We were hoping to find a million dollars hidden in the attic.  No such luck, but we did find a few interesting things that we'll incorporate into a "museum" case in the wall when we finish the space.  Our most recent finds were an envelope postmarked December 1913 - the year the house was built and a christening dress.  The dress was in perfect shape, just dirty from being under the insulation.  It's nothing fancy, but does have some embroidery on the yoke.  I'm thinking we could come up with a gothic novel about how the dress found its way up there, but then I might get a little nervous when I hear normal creaks from above!

Monday, November 8, 2010

We've Got Bats in the Belfry!

Some people would say we have bats in the belfry for rehabilitating our old house, but those aren't the bats of which I speak.  Our sanity aside, the bat (I think just one) is in our attic.  

We spent the weekend on our ongoing task of replacing the old, dirty, blown-in fiberglass insulation in our attic.  Suited up against the dust and fiberglass pieces that can cause itchiness if touched and respiratory problems if inhaled, we have a system where one of us crawls into the depths of the attic corners and fills plastic kitty-litter containers with the insulation and hands it back to the other for disposal in a trash bag.  Once most of the insulation has been removed, a Shop Vac is used to get rid of the remaining pieces and accumulated dust.  We clean out as many of the cavities as we can before back and knees protest too much then fill smaller holes with spray insulation foam and the cavities with fiberglass bats (not flying bats!).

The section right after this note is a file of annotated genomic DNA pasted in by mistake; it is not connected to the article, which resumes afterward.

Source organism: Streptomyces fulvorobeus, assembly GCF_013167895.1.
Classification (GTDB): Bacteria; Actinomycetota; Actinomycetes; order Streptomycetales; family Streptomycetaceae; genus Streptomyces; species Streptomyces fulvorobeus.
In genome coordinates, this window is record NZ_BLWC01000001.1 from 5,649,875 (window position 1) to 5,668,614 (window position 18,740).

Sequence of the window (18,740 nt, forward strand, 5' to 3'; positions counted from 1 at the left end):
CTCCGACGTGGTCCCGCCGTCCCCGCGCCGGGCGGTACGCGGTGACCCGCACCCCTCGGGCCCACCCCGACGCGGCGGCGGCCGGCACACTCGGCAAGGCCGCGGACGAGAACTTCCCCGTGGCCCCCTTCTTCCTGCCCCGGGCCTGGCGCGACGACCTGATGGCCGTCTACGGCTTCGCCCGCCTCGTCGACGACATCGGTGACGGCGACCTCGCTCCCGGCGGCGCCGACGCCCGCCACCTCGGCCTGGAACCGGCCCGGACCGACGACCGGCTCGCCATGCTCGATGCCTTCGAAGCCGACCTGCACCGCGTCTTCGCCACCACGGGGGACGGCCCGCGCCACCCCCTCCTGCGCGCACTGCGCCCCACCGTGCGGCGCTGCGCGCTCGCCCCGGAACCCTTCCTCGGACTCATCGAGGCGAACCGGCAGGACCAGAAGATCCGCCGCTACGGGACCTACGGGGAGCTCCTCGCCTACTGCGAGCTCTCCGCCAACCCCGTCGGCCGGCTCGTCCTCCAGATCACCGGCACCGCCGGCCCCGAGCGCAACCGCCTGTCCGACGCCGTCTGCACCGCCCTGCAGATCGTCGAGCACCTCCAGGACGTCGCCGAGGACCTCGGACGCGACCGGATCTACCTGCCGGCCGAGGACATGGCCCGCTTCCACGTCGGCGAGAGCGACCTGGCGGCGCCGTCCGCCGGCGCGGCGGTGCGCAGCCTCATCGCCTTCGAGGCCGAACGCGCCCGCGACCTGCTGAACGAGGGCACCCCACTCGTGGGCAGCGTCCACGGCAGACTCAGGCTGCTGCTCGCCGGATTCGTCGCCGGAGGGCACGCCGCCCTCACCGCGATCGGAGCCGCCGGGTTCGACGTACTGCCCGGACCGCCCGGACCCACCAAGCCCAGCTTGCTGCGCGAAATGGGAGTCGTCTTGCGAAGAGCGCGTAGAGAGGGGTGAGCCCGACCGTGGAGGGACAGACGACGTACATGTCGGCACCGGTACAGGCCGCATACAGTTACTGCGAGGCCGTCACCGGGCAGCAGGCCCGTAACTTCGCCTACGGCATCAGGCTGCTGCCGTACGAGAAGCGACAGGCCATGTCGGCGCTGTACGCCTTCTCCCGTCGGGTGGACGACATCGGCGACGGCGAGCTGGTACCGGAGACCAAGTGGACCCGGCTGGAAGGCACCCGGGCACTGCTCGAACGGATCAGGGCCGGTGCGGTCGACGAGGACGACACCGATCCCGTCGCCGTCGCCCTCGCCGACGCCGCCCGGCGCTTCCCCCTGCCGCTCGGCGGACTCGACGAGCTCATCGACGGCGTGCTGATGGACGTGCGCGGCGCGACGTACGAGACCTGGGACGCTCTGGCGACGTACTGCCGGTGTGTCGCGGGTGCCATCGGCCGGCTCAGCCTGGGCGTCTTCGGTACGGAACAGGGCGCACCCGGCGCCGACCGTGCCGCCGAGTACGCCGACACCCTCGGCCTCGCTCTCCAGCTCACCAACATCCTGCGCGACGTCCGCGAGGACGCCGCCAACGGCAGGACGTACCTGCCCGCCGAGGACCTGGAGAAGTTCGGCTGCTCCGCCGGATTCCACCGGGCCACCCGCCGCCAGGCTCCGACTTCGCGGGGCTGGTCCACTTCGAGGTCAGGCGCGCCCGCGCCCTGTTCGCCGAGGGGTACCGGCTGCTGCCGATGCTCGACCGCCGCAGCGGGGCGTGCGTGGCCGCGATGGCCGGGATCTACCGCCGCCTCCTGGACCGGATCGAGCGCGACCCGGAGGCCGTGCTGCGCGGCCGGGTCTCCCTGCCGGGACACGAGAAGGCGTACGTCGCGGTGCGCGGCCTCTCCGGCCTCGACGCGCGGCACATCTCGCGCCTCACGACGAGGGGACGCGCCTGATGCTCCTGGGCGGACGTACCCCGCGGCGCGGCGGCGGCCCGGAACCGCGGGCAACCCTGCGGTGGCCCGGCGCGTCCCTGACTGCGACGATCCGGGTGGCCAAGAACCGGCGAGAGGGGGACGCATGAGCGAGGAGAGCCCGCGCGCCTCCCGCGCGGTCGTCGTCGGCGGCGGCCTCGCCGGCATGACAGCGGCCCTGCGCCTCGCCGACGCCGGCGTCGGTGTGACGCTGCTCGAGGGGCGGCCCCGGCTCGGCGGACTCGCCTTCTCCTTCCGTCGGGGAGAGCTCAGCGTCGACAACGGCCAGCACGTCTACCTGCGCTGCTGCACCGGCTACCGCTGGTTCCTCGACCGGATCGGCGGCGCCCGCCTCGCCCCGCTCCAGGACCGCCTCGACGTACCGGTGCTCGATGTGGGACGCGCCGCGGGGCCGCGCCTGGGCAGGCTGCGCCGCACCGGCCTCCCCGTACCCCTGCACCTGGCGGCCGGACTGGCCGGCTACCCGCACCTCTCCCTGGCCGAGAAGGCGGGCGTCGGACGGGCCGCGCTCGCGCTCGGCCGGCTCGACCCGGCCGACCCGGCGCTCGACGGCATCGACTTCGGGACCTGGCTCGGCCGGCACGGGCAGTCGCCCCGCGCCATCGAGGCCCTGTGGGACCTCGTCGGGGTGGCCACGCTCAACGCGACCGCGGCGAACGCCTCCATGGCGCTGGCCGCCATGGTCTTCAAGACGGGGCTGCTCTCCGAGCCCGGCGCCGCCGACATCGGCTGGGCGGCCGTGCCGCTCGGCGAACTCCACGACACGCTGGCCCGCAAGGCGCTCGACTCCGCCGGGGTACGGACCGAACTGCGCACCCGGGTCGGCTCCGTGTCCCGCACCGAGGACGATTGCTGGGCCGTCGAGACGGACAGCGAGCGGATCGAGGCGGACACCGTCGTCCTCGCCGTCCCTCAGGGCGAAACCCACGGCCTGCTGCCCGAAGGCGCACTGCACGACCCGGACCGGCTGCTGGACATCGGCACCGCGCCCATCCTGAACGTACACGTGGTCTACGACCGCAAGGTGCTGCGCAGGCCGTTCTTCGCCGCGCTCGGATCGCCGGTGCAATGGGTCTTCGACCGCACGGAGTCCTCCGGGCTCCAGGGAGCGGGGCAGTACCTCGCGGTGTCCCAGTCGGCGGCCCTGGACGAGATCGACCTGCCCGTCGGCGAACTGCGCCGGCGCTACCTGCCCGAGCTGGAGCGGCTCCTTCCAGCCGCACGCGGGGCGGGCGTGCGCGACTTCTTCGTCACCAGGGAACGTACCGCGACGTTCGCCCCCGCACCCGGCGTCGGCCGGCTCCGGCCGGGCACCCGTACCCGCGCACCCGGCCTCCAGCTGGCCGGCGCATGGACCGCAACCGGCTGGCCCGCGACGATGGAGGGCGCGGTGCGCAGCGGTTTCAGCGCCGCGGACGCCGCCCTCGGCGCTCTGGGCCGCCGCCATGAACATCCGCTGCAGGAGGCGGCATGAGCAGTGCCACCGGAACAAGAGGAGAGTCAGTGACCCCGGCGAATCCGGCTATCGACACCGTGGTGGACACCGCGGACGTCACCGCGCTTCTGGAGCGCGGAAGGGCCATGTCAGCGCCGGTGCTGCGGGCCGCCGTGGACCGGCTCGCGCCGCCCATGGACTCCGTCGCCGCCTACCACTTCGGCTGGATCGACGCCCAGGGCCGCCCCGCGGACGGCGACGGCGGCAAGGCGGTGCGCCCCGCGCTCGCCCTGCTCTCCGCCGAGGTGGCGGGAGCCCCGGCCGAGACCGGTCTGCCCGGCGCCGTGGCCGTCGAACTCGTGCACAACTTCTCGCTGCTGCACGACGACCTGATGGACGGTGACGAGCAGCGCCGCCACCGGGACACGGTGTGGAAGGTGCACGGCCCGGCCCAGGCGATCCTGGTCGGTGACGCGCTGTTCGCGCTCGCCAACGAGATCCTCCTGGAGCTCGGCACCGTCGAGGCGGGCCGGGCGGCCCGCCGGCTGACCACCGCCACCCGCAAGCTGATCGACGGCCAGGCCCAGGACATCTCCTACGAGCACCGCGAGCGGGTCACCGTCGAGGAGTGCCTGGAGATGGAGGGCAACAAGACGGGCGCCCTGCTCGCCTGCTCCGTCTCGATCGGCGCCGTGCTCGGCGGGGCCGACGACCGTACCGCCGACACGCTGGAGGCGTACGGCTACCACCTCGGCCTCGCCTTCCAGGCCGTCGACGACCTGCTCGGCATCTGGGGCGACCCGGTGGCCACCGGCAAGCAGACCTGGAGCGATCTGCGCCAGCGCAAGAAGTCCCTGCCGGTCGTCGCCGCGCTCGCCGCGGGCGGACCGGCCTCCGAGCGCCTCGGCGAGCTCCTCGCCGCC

There's a blog posting for another time about the environmental pros and cons of different types of insulation, but I'll be perfectly honest - we got a quote for spray foam and decided that we'd go with fiberglass for now.  Our attic space will one day be an amazing room.  It has a dormer for light and is essentially a big square space with high ceilings throughout most of it and plenty of place for storage where knee walls will be placed one day.  Today, however, it is just the attic and if we can improve the energy efficiency up there, that will lower our heating bills.  One day, when we turn that into a room in the house, we will want to spray foam the ceiling/roof and we can easily remove the fiberglass bats if we so choose.

We are almost done with replacing the attic insulation and I was admiring our work, thinking about what a great space the attic will be one day, mentally constructing the knees walls and all the storage they will provide, calculating how long it will take to finish the job, congratulating ourselves on not having signs of creatures in the attic, and measuring and cutting the insulation to be installed when...I thought I saw something.  Daylight savings time started on Sunday, so it was starting to get dark outside, though it was plenty light in the attic from our shop lights, so I thought my eyes were playing tricks on me.  

Then frrrrrrr...whiz...ack!  It was a bat.  Circling the center of the attic where I was cutting the insulation.  I was out of there so fast that I was halfway down the attic ladder when I realized that I ought to turn around or I'd end up on my face in the hallway!  My poor husband was still up there, stuck in the far corner of the attic and I stopped to think..."Gosh, I hope he isn't stuck back there!"  Well, down he came soon after and we abandoned ship for the night.  We'll wait for a sunny day to go back up and finish the insulation!